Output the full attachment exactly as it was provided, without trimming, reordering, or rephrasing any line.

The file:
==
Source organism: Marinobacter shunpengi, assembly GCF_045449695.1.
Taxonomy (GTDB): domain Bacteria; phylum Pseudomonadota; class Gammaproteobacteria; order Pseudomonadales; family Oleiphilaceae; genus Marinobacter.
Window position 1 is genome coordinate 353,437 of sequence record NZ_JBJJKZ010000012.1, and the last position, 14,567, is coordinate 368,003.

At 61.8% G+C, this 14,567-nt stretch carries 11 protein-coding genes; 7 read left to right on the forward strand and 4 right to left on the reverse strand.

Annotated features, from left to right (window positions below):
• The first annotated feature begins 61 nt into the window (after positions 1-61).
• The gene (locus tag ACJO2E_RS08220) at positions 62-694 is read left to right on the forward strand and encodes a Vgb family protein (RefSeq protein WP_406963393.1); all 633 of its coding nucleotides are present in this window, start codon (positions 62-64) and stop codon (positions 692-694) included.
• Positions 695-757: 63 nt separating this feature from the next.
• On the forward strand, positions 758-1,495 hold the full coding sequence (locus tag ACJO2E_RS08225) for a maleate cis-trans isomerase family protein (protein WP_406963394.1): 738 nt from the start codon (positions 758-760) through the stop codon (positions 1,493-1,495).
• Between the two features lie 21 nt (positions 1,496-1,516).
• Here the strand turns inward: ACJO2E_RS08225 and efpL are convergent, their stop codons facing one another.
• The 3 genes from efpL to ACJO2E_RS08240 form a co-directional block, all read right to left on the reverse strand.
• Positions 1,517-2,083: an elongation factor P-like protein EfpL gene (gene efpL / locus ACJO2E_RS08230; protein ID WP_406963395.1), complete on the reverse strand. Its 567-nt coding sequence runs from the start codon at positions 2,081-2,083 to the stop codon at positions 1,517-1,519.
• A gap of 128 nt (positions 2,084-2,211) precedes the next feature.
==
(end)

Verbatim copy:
Source organism: Marinobacter shunpengi, assembly GCF_045449695.1.
Taxonomy (GTDB): domain Bacteria; phylum Pseudomonadota; class Gammaproteobacteria; order Pseudomonadales; family Oleiphilaceae; genus Marinobacter.
Window position 1 is genome coordinate 353,437 of sequence record NZ_JBJJKZ010000012.1, and the last position, 14,567, is coordinate 368,003.

At 61.8% G+C, this 14,567-nt stretch carries 11 protein-coding genes; 7 read left to right on the forward strand and 4 right to left on the reverse strand.

Annotated features, from left to right (window positions below):
• The first annotated feature begins 61 nt into the window (after positions 1-61).
• The gene (locus tag ACJO2E_RS08220) at positions 62-694 is read left to right on the forward strand and encodes a Vgb family protein (RefSeq protein WP_406963393.1); all 633 of its coding nucleotides are present in this window, start codon (positions 62-64) and stop codon (positions 692-694) included.
• Positions 695-757: 63 nt separating this feature from the next.
• On the forward strand, positions 758-1,495 hold the full coding sequence (locus tag ACJO2E_RS08225) for a maleate cis-trans isomerase family protein (protein WP_406963394.1): 738 nt from the start codon (positions 758-760) through the stop codon (positions 1,493-1,495).
• Between the two features lie 21 nt (positions 1,496-1,516).
• Here the strand turns inward: ACJO2E_RS08225 and efpL are convergent, their stop codons facing one another.
• The 3 genes from efpL to ACJO2E_RS08240 form a co-directional block, all read right to left on the reverse strand.
• Positions 1,517-2,083: an elongation factor P-like protein EfpL gene (gene efpL / locus ACJO2E_RS08230; protein ID WP_406963395.1), complete on the reverse strand. Its 567-nt coding sequence runs from the start codon at positions 2,081-2,083 to the stop codon at positions 1,517-1,519.
• A gap of 128 nt (positions 2,084-2,211) precedes the next feature.